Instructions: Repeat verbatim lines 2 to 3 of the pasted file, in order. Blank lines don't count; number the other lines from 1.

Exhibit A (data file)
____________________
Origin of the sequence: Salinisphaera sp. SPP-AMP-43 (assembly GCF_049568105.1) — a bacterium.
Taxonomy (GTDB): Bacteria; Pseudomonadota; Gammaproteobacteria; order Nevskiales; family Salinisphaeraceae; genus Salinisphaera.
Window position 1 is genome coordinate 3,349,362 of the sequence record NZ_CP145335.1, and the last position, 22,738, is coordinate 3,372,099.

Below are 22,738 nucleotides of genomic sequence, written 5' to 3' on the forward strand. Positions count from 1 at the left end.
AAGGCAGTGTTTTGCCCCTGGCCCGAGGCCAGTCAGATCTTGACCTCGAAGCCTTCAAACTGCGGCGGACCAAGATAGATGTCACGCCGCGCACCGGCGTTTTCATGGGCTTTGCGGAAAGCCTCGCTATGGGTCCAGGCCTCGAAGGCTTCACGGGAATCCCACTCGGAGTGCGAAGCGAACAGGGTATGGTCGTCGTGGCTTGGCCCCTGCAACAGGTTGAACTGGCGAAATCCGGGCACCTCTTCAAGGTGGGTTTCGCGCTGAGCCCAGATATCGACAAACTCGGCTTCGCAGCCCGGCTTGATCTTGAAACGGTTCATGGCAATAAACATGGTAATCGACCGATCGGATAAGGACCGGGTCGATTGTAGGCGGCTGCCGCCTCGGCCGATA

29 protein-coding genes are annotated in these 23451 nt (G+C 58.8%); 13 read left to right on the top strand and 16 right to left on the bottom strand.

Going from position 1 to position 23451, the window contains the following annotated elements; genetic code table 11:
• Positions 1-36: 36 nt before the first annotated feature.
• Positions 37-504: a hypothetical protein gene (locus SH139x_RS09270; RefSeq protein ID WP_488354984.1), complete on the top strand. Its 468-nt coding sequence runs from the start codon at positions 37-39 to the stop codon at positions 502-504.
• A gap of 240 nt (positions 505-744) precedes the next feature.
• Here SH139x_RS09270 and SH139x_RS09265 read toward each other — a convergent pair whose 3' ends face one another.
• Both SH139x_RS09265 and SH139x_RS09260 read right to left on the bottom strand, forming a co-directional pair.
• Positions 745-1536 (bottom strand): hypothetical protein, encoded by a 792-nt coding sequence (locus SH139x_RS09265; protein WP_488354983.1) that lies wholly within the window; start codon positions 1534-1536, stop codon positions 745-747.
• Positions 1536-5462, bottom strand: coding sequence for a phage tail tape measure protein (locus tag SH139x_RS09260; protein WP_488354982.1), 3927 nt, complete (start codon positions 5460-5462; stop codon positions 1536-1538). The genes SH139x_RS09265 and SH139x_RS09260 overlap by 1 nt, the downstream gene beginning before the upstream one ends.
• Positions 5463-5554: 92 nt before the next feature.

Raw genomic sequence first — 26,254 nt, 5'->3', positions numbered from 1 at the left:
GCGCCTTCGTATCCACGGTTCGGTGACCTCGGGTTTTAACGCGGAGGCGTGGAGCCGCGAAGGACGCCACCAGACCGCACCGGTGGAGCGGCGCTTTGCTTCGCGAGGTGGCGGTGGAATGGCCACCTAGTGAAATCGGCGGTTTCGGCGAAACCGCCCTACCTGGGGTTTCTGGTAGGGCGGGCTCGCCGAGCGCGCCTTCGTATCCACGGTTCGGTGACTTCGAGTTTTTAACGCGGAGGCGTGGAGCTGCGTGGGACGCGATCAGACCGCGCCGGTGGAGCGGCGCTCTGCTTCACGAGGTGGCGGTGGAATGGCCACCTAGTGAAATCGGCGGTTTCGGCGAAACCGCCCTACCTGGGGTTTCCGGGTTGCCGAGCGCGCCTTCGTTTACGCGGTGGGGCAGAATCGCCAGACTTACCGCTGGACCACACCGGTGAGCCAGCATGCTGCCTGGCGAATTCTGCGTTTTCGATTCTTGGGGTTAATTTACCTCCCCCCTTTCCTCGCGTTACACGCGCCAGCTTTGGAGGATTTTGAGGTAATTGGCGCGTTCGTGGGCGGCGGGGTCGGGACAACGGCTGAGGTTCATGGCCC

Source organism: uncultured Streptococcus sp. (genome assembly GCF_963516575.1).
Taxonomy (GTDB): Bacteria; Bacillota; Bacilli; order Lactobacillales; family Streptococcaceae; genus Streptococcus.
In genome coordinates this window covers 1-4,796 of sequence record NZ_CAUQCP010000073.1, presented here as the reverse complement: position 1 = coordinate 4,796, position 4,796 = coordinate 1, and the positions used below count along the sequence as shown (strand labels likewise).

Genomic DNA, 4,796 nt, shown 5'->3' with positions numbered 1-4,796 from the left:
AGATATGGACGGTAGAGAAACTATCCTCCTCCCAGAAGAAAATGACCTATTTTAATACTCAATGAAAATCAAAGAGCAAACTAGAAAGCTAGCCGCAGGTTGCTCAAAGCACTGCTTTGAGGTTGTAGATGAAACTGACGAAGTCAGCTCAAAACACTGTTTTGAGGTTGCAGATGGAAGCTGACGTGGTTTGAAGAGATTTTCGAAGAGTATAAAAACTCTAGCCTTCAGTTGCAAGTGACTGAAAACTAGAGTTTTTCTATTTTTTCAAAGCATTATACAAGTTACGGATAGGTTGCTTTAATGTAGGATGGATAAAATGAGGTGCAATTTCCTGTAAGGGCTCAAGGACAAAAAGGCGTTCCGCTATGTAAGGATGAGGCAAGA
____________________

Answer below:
Taxonomy (GTDB): Bacteria; Pseudomonadota; Gammaproteobacteria; order Nevskiales; family Salinisphaeraceae; genus Salinisphaera.
Window position 1 is genome coordinate 3,349,362 of the sequence record NZ_CP145335.1, and the last position, 22,738, is coordinate 3,372,099.